How Lost in Random’s Visuals Complements Its Game Design
Lost In Random’s use of confusing and baffling levels and characters helps create the perfect world where its mechanics can flourish.
A game’s art style and world-building can have huge effects on a player’s immersion and reception in a title. Ideally, the developer should mix the world with the mechanics to get the best result. Zoink Games has managed to do it with its latest title Lost to chance by taking its main function of gameplay and integrating it into the world it has created.
Lost to chance Even follows as she travels through six cities to save her sister, Odd. The journey is fraught with peril as Even is hunted down by the Evil Queen and her mechanical minions. However, Even is not alone on her journey, as she is joined by her companion Dicey, a sensitive dice with strange powers. This trip takes place in the kingdom of Random, a world that lives up to its name.
The kingdom of Random is fantastically designed and exciting to explore. Much of the game is spent roaming the many cities, completing side quests, and collecting new abilities to help even in battle. At first glance, everything in Random seems to have been crushed. The buildings are an odd mix of normal-looking houses and random items constructed in weird patterns that bewilder the mind. Equally strange are the people of Random, some looking human and others being monstrous creatures. In a way, the world is reminiscent of a dream, because everything feels both familiar and a little offbeat.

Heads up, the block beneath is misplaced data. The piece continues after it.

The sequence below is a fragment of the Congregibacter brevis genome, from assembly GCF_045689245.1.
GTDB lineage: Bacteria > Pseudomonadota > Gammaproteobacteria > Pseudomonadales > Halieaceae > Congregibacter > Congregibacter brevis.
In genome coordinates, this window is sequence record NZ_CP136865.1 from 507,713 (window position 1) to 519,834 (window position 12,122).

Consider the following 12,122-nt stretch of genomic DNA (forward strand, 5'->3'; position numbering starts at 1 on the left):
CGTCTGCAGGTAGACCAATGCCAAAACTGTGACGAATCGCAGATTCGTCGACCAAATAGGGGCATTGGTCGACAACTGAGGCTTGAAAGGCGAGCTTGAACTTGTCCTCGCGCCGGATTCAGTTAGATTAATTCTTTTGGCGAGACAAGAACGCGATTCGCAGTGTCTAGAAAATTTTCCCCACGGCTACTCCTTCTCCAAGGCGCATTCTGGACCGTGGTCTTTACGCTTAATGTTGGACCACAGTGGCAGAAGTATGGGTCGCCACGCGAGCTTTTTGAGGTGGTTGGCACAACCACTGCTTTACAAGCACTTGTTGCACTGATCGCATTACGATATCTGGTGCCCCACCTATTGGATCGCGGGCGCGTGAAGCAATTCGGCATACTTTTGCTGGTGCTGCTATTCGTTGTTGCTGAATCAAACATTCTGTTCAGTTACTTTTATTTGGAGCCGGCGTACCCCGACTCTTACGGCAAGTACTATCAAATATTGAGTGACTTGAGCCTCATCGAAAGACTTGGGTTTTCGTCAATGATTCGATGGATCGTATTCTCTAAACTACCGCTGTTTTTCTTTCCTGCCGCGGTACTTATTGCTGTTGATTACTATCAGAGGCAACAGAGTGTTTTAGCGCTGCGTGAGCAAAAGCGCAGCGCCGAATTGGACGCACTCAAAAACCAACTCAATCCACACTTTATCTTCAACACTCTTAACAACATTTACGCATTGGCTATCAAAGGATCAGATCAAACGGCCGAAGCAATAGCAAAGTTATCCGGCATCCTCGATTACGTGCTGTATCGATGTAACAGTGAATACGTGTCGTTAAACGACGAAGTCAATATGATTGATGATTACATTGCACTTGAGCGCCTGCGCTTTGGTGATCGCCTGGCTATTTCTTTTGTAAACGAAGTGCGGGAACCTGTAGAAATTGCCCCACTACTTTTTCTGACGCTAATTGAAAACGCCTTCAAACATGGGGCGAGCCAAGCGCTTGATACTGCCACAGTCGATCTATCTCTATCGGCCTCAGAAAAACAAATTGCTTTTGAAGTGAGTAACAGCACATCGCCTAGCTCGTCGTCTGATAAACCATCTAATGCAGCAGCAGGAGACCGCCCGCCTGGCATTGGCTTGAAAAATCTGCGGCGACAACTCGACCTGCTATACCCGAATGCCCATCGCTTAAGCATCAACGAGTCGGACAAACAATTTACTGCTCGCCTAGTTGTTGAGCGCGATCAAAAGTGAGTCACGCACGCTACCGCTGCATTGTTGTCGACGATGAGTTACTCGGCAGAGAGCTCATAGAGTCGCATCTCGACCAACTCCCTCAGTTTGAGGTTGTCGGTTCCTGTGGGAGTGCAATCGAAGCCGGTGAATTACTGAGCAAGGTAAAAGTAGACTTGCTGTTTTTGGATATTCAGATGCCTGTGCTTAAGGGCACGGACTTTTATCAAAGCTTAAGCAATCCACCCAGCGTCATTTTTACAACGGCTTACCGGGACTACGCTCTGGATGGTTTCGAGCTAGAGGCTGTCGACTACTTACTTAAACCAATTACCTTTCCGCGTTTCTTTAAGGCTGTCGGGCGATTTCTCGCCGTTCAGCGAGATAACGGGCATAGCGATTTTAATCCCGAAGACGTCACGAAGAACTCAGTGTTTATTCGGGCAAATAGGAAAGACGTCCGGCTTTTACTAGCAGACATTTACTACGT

This weird style complements the gameplay perfectly, with most of the fights based on using Dicey to collect points in order to play certain cards. Upon entering a battle, the player must use Even’s slingshot to shoot small crystals that appear on their opponent’s body. Collecting these crystals fills a counter that allows Even to cast Dicey. By rolling the dice, the player will receive tokens which dictate the number of cards he can use at that time.
Lost to chanceThe combat system of appears to be as random as the world Even lives in, as if two fights weren’t the same. While this is not entirely the case due to the limited number of cards the player can have in their deck at a time, it does create the illusion of chance. This is similar to the game world; Chance seems absurd, but it actually follows strict rules. An Onecroft citizen, often pejoratively referred to as an “Oner,” is considered to be of little value in the same way that a result is considered negative to the player. However, just as Even can accomplish more than others, the cards in a given hand can make it a useful roll for the player.
Lost to chance draws its inspiration from several sources, including the animated films of Tim Burton. However, the developers have added their own twists to the dark fantasy genre, finding ways to perfectly balance world-building and gameplay. Although the dice system is simple, it allows the player to feel at the mercy of chance in the same way as Even. Zoink Games has struck a good balance, taking the opportunity to show players something fantastic.
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